Ukraine and Russia: What you need to know right now
Aug 20 (Reuters) - Russia reported fresh Ukrainian drone attacks on Friday evening, a day after explosions erupted near military bases in Russian-held areas of Ukraine and Russia itself, apparent displays of Kyiv's growing ability to pummel Moscow's assets far from front lines.
Russian forces continued offensive operations in the direction of Kramatorsk and Bakhmut, west of the Luhansk area held by pro-Russian separatists, Ukraine's General Staff said on Saturday morning.
* Blasts at the Saky air base in the annexed Crimean peninsula this month have put more than half the Russian Black Sea fleet's naval aviation combat jets out of use, a Western official said.
* The fleet is to receive 12 new vessels alongside additional aviation and land-based vehicles this year, newly appointed commander Vice Admiral Viktor Sokolov said on Friday, state-owned TASS news agency reported.
* Reuters could not confirm battlefield reports independently.
* Russia has no moral right to sit at the Group of 20 nations while it presses on with its invasion of Ukraine, Britain's foreign ministry said, hours after G20 host Indonesia said President Vladimir Putin would attend the group's November summit in Bali.
* Putin warned his French counterpart, Emmanuel Macron, that shelling of the Russian-controlled Zaporizhzhia nuclear power plant in southern Ukraine, which he blamed on Kyiv, could result in a large-scale disaster. According to Macron's office, Putin agreed to an International Atomic Energy Agency mission to the plant.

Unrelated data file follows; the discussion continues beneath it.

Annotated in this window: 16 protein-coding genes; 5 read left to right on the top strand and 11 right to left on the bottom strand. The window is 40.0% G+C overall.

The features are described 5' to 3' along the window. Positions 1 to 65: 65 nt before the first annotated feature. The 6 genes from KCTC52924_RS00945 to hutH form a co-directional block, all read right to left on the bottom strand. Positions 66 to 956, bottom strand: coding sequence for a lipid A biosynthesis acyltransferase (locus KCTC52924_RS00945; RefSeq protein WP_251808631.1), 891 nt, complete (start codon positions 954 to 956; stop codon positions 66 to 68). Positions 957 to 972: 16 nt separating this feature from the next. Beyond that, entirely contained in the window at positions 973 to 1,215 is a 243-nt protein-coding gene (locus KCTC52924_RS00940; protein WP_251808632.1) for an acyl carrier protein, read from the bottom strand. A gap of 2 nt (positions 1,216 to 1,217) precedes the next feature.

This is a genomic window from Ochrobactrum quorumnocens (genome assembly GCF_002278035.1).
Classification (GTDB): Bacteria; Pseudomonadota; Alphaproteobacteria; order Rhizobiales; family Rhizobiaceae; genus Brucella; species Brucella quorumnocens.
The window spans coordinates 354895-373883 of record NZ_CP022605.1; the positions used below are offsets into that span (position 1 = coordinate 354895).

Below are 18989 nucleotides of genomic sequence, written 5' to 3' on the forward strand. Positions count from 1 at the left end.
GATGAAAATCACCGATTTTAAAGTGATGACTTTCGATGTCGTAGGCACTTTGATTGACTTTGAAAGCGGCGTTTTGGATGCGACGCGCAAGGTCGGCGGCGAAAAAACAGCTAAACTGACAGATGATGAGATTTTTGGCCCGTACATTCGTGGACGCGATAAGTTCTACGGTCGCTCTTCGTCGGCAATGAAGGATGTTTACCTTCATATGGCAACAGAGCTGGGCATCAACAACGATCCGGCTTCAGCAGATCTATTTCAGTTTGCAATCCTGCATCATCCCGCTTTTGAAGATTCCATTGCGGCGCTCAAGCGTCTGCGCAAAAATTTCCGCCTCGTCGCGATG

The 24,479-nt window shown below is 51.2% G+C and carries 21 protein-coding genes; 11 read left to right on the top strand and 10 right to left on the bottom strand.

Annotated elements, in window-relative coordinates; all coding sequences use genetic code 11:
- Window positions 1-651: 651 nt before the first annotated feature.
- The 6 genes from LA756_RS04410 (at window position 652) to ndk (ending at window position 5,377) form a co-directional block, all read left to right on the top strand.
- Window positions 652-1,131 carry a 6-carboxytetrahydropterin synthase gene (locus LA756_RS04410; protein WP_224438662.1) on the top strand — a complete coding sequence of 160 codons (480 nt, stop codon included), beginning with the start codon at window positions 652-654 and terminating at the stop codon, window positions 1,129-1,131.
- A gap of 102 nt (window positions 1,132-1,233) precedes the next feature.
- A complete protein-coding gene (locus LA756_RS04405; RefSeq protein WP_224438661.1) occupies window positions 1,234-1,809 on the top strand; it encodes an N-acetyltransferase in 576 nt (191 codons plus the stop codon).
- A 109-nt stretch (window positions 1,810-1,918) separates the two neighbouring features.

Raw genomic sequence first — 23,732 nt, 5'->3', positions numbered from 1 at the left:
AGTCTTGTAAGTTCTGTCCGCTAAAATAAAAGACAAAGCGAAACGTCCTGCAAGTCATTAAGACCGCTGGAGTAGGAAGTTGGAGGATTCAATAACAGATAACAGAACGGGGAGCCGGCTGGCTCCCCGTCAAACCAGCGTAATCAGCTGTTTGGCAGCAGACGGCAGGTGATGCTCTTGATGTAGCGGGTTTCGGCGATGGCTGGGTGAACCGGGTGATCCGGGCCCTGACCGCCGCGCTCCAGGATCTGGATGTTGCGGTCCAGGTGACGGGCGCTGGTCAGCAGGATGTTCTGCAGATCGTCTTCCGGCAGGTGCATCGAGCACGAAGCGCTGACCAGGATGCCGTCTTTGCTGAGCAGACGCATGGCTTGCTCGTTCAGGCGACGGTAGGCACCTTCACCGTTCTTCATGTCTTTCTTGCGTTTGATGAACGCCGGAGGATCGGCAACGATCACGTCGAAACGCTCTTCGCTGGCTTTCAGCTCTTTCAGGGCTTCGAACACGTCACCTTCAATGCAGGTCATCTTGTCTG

* President Joe Biden's latest security assistance package for Ukraine includes surveillance drones and for the first time mine-resistant vehicles, a senior U.S. defence official said.
* China's imports of Russian coal jumped 14% in July from a year earlier to their highest in at least five years, as a looming EU ban over the war forced Moscow to sell at a discount to buyers like China and India. Russia remained China's top oil supplier for a third month.
* S&P Global raised Ukraine's foreign currency credit ratings above "selective default", noting that Kyiv had completed a distressed debt restructuring.
* A panel of investors determined Ukraine's two-year sovereign debt freeze, agreed with creditors last week, justified payment of default insurance known as credit default swaps. The Credit Derivatives Determinations Committee said it will hold an auction in the first half of September to settle the contracts.
* Ukraine's economy could contract 35% to 40% by the end of the year, said Economy Minister Yulia Svyrydenko. Output shrank more than 15% in the first quarter.
(Compiled by William Mallard)
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